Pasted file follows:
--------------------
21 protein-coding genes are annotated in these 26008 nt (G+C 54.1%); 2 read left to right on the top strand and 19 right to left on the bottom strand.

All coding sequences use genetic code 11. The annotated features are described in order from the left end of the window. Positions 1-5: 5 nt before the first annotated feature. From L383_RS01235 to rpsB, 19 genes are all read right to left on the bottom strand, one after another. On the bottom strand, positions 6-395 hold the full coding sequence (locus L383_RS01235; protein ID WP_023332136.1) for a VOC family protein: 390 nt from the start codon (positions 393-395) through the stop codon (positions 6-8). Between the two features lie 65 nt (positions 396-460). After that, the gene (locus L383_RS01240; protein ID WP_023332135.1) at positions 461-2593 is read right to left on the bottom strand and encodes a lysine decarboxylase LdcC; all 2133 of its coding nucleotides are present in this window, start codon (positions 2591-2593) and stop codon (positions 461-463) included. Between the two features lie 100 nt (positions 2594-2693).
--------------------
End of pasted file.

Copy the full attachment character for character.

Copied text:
21 protein-coding genes are annotated in these 26008 nt (G+C 54.1%); 2 read left to right on the top strand and 19 right to left on the bottom strand.

All coding sequences use genetic code 11. The annotated features are described in order from the left end of the window. Positions 1-5: 5 nt before the first annotated feature. From L383_RS01235 to rpsB, 19 genes are all read right to left on the bottom strand, one after another. On the bottom strand, positions 6-395 hold the full coding sequence (locus L383_RS01235; protein ID WP_023332136.1) for a VOC family protein: 390 nt from the start codon (positions 393-395) through the stop codon (positions 6-8). Between the two features lie 65 nt (positions 396-460). After that, the gene (locus L383_RS01240; protein ID WP_023332135.1) at positions 461-2593 is read right to left on the bottom strand and encodes a lysine decarboxylase LdcC; all 2133 of its coding nucleotides are present in this window, start codon (positions 2591-2593) and stop codon (positions 461-463) included. Between the two features lie 100 nt (positions 2594-2693).